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L.A. Moving to Hire Firefighters Despite $270K Recruitment Report Not Complete

To boost the number of women and minorities in the LAFD's ranks, a lottery will be used to winnow the pool of candidates seeking slots in the academy classes.

Los Angeles Fire Department is now recruiting for its first academy class of the year. Patch file graphic.
Los Angeles Fire Department is now recruiting for its first academy class of the year. Patch file graphic.

Los Angeles is again moving to hire firefighters after the process was suspended earlier this year amid concerns about nepotism and mismanagement, it was reported today.

To boost the number of women and minorities in the LAFD's ranks, a lottery will be used to winnow the pool of candidates seeking slots in fire academy classes, the Los Angeles Times reported, citing a draft of revised city rules.

When Mayor Eric Garcetti scrapped the last round of firefighter hiring in March,  he promised to follow the recommendations of Rand Corp. experts hired to review the recruitment process. But with the $270,000 report unfinished, the mayor is moving ahead with hiring so the city can rapidly fill three classes of recruits budgeted for this fiscal year, The Times reported.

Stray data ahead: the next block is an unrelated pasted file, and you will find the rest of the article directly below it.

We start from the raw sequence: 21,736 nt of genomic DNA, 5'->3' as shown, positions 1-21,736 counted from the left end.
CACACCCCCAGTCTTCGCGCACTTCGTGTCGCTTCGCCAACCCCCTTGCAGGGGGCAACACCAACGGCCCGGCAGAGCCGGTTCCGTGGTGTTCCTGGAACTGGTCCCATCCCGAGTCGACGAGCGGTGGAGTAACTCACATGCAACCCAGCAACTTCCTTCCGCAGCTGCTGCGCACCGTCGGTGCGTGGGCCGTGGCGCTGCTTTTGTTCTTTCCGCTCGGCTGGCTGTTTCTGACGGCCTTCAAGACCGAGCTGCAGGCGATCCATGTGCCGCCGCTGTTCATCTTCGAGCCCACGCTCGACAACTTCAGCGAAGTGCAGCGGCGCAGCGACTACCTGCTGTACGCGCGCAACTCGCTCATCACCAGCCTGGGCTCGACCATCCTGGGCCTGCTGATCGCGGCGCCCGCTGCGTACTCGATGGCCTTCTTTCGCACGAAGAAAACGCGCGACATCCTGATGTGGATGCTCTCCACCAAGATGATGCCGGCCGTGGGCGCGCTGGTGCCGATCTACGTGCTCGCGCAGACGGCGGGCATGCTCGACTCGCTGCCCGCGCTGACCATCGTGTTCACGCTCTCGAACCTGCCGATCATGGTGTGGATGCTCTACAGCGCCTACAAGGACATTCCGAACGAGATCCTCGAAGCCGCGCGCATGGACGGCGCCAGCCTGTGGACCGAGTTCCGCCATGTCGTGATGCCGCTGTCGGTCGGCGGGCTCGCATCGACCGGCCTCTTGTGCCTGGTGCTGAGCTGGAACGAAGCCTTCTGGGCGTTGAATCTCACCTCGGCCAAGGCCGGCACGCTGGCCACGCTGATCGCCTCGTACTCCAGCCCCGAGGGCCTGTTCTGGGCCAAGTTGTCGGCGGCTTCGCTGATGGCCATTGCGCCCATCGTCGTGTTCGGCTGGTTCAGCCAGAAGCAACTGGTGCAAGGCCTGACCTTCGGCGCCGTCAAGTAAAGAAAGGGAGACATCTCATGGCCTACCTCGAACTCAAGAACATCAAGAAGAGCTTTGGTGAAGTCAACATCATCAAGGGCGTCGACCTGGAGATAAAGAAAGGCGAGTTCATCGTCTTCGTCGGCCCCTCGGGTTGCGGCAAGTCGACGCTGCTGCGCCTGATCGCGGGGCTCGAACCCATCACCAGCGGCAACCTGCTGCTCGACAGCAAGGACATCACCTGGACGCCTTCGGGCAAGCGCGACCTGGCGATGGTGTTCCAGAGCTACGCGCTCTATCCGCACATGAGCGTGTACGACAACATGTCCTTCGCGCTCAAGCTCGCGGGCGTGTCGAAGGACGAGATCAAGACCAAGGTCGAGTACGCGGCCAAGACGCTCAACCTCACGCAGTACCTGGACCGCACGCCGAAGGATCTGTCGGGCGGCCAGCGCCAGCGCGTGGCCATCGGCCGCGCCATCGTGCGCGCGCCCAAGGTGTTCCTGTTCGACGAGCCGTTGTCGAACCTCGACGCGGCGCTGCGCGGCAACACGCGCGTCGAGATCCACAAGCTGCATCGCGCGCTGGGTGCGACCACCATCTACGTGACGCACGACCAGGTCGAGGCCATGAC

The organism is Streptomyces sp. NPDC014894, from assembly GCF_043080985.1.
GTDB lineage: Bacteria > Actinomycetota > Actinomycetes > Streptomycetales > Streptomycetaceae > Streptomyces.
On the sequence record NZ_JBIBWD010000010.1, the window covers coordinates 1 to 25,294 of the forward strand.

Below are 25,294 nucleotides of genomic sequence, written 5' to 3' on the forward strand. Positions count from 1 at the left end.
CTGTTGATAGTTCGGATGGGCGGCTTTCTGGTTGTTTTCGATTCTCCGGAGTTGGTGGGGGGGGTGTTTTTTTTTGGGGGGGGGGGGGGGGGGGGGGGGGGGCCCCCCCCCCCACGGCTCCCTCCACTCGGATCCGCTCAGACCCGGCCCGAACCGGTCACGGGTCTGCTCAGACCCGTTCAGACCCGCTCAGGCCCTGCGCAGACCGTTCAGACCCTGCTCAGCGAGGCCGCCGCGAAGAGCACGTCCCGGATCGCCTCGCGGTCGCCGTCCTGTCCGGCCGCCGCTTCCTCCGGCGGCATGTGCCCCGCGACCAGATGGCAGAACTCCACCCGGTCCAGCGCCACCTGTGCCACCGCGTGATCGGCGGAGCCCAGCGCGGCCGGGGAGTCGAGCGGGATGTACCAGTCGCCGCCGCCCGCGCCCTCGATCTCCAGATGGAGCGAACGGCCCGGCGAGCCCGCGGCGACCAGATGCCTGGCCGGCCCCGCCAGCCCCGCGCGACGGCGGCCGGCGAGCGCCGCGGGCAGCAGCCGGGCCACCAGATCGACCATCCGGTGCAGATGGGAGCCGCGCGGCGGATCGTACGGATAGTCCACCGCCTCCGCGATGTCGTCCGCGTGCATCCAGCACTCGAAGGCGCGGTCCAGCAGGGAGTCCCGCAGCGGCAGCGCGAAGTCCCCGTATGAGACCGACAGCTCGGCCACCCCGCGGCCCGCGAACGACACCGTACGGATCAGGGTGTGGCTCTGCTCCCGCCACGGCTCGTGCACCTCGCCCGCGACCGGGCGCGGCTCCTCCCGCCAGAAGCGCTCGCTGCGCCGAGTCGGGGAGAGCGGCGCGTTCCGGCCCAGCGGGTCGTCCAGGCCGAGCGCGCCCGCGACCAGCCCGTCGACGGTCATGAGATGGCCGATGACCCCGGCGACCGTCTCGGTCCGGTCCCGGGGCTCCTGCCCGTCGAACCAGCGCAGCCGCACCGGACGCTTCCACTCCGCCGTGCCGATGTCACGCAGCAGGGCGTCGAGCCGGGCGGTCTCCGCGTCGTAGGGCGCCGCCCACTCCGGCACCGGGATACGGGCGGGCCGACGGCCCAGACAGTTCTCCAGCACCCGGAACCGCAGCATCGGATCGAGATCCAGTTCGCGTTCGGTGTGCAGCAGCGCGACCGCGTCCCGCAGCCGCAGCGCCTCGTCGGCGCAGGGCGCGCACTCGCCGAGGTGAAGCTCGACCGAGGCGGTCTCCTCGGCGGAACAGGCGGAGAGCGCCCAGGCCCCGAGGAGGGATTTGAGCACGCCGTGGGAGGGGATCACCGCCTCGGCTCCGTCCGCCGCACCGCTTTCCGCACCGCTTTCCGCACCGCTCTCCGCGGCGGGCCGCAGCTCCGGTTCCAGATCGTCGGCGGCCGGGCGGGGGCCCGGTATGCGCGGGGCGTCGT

The proposed reforms, scheduled for a final review by the city's civil service commission Thursday, revamp a hiring process that drew criticism after thousands of candidates for a new class hired earlier this year were excluded because some of their paperwork wasn't received in the first 60 seconds of a filing period, The Times reported.

Nearly 25 percent of the 70 recruits eventually hired were related to LAFD firefighters. Also, the group was overwhelmingly white and included only one woman.

Under the proposed rules, the city would accept firefighter applications online for several days beginning July 22. All the applicants would be entered in a lottery, with a limited number of winners selected to move on to a written exam, background check and interview, according to The Times.

The drawing would be weighted to ensure the share of women and minorities that advance closely matches the number that apply, Gloria Sosa, a city Personnel Department assistant general manager, told the newspaper.

--City News Service


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